“Of course it kept changing,” he said. “It kept improving due to community input.”
He also disputed the claim that he had forced Endgame through MakerDAO.
“Forcing it through would be if I had not incorporated any of the constructive input that people had given,” he said.
Given his enormous investment in Maker via the MKR token, “That would also be totally irrational of me. My incentive is to make it as good as possible.”
The process also has its supporters. The myriad changes were a necessary part of reorganising a multibillion-dollar organisation with more than 100 employees, according to Raphael Spannocchi, of crypto analytics firm Flipside.
“It’s a massive undertaking, and the details get phased in and iterated upon,” Spannocchi told DL News. Spannocchi was a Maker delegate, but switched to another role within the DAO due to a recently-approved anonymity requirement.
“I kind of get the frustration, but then again, I also don’t see a way this could be any different,” Spannocchi said.
And with all the tumult at MakerDAO, there’s been a loss of institutional knowledge. Several core engineers left in April. An anonymity requirement for delegates introduced last month is expected to drive some of them away from the DAO entirely.
The longtime contributor, meanwhile, appeared anxious about the loss of talented devs. “I don’t think Maker is going to collapse under the weight of this, but a lot of the professionalism, the people with the most institutional knowledge and the most valuable skill sets and experience — they’re leaving,” Spannocchi said.
Christensen called delegates’ departure a loss of “personal knowledge” and denied that it has hampered the DAO. In crafting Endgame, the DAO has codified internal rules and procedures, he said.
Real world assets
But he lamented the resignation of several developers from the Protocol Engineering Core Unit.
“They were just ideologically against this whole idea of real-world assets and this whole direction that Maker took early on, of focusing on scalability and focusing on serving end users at a large scale,” he said, “rather than stay true to this more extremist ideological perspective.”
Real world assets is a term for stocks, bonds, real estate and other TradFi instruments that are increasingly being put on-chain. Maker has been criticised for its growing reliance on real-world assets and other forms of collateral that could expose it to government regulation.
The mantle of an all-digital stablecoin has been taken up by competitors like RAI and LUSD, both of which only accept Ether as collateral. Christensen admires both, but doesn’t think they can scale to serve a mass audience.
“Some people, they’re just more into the pure, cyberpunk [thing],” he said, “while others are more into what’s practically possible to do in terms of bringing financial inclusion and decentralisation to normal people, to try to have an impact in the real world.”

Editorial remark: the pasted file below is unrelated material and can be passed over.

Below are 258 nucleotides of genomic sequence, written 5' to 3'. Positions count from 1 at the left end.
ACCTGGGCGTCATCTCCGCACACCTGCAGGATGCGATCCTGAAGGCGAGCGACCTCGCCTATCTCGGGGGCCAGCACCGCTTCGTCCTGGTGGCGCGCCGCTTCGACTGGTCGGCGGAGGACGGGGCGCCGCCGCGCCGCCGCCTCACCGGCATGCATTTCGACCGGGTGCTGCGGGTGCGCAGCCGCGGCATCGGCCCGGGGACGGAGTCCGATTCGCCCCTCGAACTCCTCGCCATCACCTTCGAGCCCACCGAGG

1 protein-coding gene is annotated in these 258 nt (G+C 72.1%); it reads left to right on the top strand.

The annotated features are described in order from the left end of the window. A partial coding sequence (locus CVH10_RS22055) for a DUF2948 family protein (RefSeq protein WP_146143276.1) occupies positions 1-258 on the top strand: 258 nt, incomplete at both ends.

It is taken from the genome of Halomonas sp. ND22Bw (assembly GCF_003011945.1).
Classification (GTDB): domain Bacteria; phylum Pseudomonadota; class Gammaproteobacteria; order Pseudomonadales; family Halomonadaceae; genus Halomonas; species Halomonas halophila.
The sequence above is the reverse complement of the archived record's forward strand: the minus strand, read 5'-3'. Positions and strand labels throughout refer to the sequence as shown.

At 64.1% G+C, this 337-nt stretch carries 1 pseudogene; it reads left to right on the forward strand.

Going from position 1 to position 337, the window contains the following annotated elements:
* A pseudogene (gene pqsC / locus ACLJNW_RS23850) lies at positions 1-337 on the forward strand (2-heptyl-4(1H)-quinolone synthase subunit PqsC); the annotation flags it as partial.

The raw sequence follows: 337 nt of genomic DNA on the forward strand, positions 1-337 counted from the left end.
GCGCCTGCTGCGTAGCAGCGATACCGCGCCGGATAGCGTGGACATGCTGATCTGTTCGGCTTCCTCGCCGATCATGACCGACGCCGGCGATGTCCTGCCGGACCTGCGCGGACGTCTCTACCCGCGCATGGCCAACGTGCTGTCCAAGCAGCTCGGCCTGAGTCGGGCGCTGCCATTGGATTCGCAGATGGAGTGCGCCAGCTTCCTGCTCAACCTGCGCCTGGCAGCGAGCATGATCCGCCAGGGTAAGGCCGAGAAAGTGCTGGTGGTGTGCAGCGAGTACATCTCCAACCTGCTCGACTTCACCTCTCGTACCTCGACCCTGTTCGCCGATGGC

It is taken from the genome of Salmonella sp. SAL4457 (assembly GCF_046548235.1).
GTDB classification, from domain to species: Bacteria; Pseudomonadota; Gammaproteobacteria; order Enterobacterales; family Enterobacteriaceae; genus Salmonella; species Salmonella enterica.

Here comes subDAOs
Under Endgame, Maker is undertaking a five-step process for revamping its structure and its practices (see sidebar).
We’ve already seen an example of the innovation it could unleash, according to Spannocchi. He pointed to Spark Protocol, a new service that allows Maker users to take out loans in DAI without going through a third-party. Spark is expected to eventually become a subDAO, and its development was led by a former member of the now-defunct Protocol Engineering Core Unit.
“The way this came together and the speed with which they execute is something that Maker could have never done because Maker governance was really slow,” Spannocchi said. “I’ve heard from other builders who said to me in private, ‘It’s it’s amazing, for the first time since I’m involved in Maker, I’m only talking to the people I need to be talking to, and not, like, 100 others.’”
‘You can’t be a pirate organisation at this scale.’— MakerDAO contributor
Even the longtime MakerDAO contributor acknowledged that governance suffers from apathy and that subDAOs could streamline decision making.
But he fears the mammoth proposal is an unfortunate case of mission drift. Maker should focus on reaching more people and becoming more useful, rather than hardening itself against world governments.
“You can’t be a pirate organisation at this scale,” they said.
As for Christensen, he expects to be able to finally step away from the DAO when Endgame is done. “On one hand, I have to work a lot now,” he said. “But on the other hand, I could see the light at the end of the tunnel.”
In other words, Christensen is hoping that Endgame is finally bringing his monumental retrofit to an end.
Have tips about Maker and other DeFi protocols? Contact the author at email@example.com.